Tennessean PhotoSpring brings blooming flowers, warmer weather and more Tennessee Wildlife Resources Agency officers patrolling state waters for fishing violators.
They have already been busy.
Four Nashville fishermen were cited this month for being in possession of 360 white bass over the state limit. The limit is 15 white bass per day per licensed fisherman. The quartet were in possession of 420.
“This is probably the most serious rod reel poaching case that I’ve seen worked in Tennessee,” said TWRA spokesman Doug Markham, who has had his job for 25 years.
Phay Souksavong, 78; Khamnovan Keomanychanh, 60; Kongham Phenevongsa, 68; and So Akhom, 70, were fishing on March 20 below the dam on Cheatham Lake when TWRA officer Brad Bagwell confronted them after they loaded their boat and began to drive away.
Akhom said he “didn’t know about the limit” and that it was his “first time to go with my friends.” The other three fishermen could not be reached for comment. Akhom said the fish caught were for personal consumption.
All four are scheduled to appear in General Sessions Court in Cheatham County on April 24 for a preliminary hearing. Markham said the fine could amount to thousands of dollars.
“They could be fined hundreds of dollars for each fish over the limit,” Markham said. “It could be thousands of dollars if the judge decides to add everything up. It’s a serious case, and I suspect the officer will request some pretty severe punishment.”
Bagwell also confiscated the 10 rods and reels that the fishermen had in their possession. Bagwell, by law, also could have confiscated the boat, a move the officer did not do because the four anglers were cooperative, Markham said.
“When I saw how many fish there were, I had the four suspects help separate them into piles of 10 fish each,” Bagwell said.
The officer also probably will ask the judge to revoke the fishing licenses for each man, Markham said. He said white bass are particularly vulnerable for being caught at this time of the year.
“This is when white bass are schooled heavily, feeding heavily, getting ready to spawn so it’s a good time to find them concentrated in areas that you become very familiar with,” Markham said. “These four men did that. They apparently spent a long time that day out there and loaded their boat.”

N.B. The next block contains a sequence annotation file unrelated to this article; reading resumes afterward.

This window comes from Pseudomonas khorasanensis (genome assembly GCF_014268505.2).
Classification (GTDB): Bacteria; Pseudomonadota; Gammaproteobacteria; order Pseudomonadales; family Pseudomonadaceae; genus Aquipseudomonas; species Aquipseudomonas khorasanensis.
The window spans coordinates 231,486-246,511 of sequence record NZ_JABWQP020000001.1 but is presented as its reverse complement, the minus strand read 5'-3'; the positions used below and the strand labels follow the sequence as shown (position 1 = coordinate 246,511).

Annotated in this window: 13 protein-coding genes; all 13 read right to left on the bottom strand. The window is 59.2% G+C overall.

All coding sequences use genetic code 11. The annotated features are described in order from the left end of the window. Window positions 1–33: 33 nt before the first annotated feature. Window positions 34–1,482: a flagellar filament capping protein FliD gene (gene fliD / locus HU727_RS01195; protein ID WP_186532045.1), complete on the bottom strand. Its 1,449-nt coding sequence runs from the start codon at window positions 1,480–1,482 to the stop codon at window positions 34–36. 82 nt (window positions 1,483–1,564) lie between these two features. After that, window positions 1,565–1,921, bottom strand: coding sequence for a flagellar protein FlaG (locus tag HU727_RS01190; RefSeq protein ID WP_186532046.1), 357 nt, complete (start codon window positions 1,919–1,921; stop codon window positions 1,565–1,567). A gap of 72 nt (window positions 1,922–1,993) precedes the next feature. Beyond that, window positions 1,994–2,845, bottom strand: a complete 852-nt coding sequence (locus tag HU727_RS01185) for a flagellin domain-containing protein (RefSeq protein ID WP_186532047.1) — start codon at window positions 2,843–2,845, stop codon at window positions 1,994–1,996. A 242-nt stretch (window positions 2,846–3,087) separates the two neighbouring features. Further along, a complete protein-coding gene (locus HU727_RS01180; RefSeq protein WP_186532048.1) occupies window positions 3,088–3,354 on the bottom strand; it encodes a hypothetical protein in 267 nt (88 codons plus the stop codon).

Bagwell said he spotted the men just as they had loaded the boat and were leaving the lake. He called it a “hunch.” He said that’s how TWRA discovers violations in many cases, along with tips from the public.
“Public input is critical to helping us enforce game and fish laws,” said Tim Cleveland, the manager of TWRA’s regional office. “We look at this as a team effort with our sportsmen, and we realize how much they can observe in the woods or on the water versus the one or two wildlife officers TWRA has assigned per county. We value the input we get, and we have used it successfully for a long time.”
The officers are on constant lookout for hunters and fishermen abusing the state limits. In 2012, the TWRA issued 1,744 fishing citations. Only 24 were for keeping fish over the state limits.
“We had a very bad deer poaching case up in Fort Campbell a few years ago that was one of the more serious ones that I’ve ever seen,” Markham said. “But this is probably the most serious rod reel poaching case that I’ve seen worked in Tennessee.
“The agency manages fish and game populations with harvest limits. As long as these limits are followed, Tennessee will have an abundant population of game and fish,” Markham said. “This particular poaching case has created a stir like I have not seen in a quarter century of working at TWRA. I hope the biggest message that comes from this case is that everyone who wants to participate in the outdoors is responsible for following our laws and understanding that these laws are in place for a good reason.”